Multiple 112 (43.24) 406 (34.32) 518 (35.92)
Total 259 (100) 1183 (100) 1442 (100)

Table 2: C. difficile toxin outcome in relation to antibiotic usage in general.

Antibiotics IBD Non-IBD
C. difficile positive
n(%)
C. difficile negative
n(%)
Total
n(%)
P value C. difficile positive
n(%)
C.difficile negative
n(%)
Total
n(%)
P value
Nil 68 (58.62) 394(65.12) 462(64.08) 0.304 7 (4.9) 41 (7.09) 48(6.66) 0.238
Single 22 (18.97) 109(18.02) 131(18.17) 0.304 50(34.97) 233(40.31) 283(39.25) 0.238
Multiple 26 (22.41) 102(16.86) 128(17.75) 0.304 86(60.14) 304 (52.6) 390 (54.09) 0.238

Table 3: Antibiotics in relation to C. difficile toxin status in individual groups.

There was no significant difference (p>0.05) in the use of PPI in the IBD group compared to the non-IBD group.

Follow-up groups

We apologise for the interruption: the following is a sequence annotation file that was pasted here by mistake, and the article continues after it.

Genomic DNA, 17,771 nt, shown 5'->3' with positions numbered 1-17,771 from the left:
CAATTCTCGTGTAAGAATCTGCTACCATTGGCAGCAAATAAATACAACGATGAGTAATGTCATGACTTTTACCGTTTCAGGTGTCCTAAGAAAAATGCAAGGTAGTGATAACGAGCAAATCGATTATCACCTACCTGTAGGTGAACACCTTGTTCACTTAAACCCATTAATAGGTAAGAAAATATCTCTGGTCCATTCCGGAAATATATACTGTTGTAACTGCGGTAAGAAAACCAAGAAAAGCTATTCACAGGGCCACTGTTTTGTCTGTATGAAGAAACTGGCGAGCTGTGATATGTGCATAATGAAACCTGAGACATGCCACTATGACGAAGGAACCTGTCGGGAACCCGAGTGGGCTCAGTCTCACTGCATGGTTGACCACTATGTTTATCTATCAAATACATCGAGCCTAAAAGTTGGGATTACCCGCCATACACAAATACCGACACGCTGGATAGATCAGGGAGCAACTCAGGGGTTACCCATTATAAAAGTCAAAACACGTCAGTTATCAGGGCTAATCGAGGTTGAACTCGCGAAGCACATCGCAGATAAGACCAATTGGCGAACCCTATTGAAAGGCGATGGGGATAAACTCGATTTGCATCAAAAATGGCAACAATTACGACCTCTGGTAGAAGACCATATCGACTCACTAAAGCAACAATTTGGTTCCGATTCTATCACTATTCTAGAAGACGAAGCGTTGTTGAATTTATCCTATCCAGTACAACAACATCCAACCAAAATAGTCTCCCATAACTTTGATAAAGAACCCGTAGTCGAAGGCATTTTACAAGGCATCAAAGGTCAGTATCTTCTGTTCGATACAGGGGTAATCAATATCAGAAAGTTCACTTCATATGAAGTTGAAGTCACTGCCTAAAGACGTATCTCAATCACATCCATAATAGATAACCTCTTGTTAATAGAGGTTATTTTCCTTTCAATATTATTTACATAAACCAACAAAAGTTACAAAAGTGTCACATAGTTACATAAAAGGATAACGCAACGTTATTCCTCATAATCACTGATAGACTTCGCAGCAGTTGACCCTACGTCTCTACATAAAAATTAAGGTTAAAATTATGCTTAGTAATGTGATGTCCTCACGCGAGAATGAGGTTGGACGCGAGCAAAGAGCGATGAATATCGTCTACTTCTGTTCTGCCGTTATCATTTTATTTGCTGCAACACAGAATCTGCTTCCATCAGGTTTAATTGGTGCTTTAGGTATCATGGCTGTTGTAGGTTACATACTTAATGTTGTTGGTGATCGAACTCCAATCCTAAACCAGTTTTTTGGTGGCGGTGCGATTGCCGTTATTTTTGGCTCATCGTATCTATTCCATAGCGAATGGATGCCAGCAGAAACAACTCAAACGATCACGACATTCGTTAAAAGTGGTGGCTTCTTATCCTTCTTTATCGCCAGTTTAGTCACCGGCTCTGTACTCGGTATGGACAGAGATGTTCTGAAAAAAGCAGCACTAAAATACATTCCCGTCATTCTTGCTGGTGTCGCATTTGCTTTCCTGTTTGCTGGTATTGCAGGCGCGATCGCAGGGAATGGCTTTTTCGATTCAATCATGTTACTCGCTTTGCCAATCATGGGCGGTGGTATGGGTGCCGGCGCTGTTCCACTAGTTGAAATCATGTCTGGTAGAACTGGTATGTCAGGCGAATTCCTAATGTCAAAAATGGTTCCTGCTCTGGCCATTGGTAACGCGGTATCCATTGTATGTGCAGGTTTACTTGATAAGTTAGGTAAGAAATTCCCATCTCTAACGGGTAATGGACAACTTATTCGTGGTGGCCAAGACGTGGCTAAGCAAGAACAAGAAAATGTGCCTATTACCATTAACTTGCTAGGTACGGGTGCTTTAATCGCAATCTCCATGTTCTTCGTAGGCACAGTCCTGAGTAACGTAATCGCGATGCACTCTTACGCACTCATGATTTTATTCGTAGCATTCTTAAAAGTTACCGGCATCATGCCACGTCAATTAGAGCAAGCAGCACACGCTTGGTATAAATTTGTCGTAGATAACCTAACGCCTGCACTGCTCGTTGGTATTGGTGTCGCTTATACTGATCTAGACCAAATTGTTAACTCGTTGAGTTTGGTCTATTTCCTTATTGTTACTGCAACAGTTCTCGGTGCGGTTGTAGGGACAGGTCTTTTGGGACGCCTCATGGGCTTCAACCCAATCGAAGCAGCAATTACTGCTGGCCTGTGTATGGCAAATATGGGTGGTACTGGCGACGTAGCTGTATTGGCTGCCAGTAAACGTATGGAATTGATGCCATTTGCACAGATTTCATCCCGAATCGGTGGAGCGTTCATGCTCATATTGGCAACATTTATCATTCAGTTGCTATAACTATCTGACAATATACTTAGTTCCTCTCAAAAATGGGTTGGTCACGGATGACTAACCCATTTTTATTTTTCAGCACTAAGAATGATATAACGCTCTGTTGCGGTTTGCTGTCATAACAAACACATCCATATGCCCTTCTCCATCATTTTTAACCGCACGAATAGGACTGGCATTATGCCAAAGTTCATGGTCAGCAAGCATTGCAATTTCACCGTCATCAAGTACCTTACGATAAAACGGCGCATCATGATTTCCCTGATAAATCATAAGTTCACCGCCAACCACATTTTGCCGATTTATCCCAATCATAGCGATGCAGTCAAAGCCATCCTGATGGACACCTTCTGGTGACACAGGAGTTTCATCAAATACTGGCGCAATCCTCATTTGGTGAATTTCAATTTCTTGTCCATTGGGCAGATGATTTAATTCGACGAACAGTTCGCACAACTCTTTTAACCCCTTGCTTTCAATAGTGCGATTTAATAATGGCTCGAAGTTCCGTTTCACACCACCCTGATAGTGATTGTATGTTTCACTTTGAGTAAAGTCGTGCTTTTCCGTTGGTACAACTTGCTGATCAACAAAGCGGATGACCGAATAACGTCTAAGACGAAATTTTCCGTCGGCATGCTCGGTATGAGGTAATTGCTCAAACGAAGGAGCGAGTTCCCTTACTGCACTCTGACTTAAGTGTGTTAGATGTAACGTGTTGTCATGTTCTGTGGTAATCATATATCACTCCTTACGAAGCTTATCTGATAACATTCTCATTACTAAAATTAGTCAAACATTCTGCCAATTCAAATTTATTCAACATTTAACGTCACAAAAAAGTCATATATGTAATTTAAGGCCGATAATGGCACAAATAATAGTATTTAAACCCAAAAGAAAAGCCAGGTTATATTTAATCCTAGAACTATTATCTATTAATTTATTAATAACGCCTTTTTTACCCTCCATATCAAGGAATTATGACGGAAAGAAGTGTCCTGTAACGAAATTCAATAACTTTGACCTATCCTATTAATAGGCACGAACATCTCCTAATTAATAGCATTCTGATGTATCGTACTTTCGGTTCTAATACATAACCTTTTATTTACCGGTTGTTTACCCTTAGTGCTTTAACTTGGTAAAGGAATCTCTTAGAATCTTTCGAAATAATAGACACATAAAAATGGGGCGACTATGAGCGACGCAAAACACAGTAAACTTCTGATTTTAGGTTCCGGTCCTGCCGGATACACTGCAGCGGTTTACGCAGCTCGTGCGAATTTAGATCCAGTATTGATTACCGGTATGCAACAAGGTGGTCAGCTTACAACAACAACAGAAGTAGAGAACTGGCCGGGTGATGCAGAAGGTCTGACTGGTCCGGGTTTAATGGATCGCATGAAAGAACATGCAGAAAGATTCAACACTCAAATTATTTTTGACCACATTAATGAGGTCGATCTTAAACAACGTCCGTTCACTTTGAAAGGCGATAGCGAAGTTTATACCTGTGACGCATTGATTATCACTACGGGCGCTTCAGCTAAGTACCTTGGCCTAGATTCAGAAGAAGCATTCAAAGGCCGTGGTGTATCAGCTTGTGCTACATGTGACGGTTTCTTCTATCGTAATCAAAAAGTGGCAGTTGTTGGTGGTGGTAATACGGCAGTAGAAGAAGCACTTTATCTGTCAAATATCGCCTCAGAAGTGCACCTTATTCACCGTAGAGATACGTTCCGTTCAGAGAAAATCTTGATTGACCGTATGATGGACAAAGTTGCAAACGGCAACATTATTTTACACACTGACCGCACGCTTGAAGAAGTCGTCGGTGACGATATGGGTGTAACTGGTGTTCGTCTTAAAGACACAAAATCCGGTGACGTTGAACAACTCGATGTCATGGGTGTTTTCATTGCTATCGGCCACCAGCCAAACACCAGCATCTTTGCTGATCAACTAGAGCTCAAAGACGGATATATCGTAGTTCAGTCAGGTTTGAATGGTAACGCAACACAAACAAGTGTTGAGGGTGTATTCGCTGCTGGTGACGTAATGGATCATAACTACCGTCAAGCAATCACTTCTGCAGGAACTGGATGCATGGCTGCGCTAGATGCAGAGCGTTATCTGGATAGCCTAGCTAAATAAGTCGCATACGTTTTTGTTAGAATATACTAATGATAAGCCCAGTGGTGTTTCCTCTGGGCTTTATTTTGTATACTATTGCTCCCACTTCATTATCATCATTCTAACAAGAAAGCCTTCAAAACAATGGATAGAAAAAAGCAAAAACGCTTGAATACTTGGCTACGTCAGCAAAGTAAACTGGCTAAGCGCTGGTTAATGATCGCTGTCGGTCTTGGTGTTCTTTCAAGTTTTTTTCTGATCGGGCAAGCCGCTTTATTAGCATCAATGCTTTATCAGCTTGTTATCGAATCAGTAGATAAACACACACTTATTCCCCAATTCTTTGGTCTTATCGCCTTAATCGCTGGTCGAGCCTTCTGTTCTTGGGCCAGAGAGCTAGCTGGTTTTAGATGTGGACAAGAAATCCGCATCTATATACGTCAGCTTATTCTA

There were 177 follow-up patients in the IBD group (age range 16-68 years) and 48 in the non-IBD group (age range 4-76 years). Table 4 shows a comparative analysis of various parameters between the IBD and the non-IBD groups at follow-up. Among the follow-up groups, there was a significant difference (p<0.001) between the mean duration of diarrhea in the IBD group as compared to the non-IBD group. In C. difficile positive group there was a significant difference (p=0.026) in the mean duration of diarrhea between the IBD versus the non-IBD groups. Similarly among C. difficile negative group also there was a significant difference (p<0.001) in the mean duration of diarrhea between both the groups. However, in both the IBD and the non-IBD groups upon individual analysis there was no significant difference (p>0.05) in the mean duration of diarrhea between C. difficile positive versus C. difficile negative groups. In the IBD group there was a significant decrease (p<0.001) in the number of watery diarrhea at the time of follow-up compared to the base line data. Fever was found to be significantly present (p<0.001) in the IBD group at the time of primary reporting compared to that at the time of follow-up. Significant decrease (p<0.001) in the number of C. difficile negative IBD patients with fever symptom at the time of follow-up was observed compared to that at the time of admission. Among the C. difficile negative IBD group patients there was a significant change (p<0.001) in the number of antibiotics used at the time of preliminary reporting compared to that at the time of follow-up.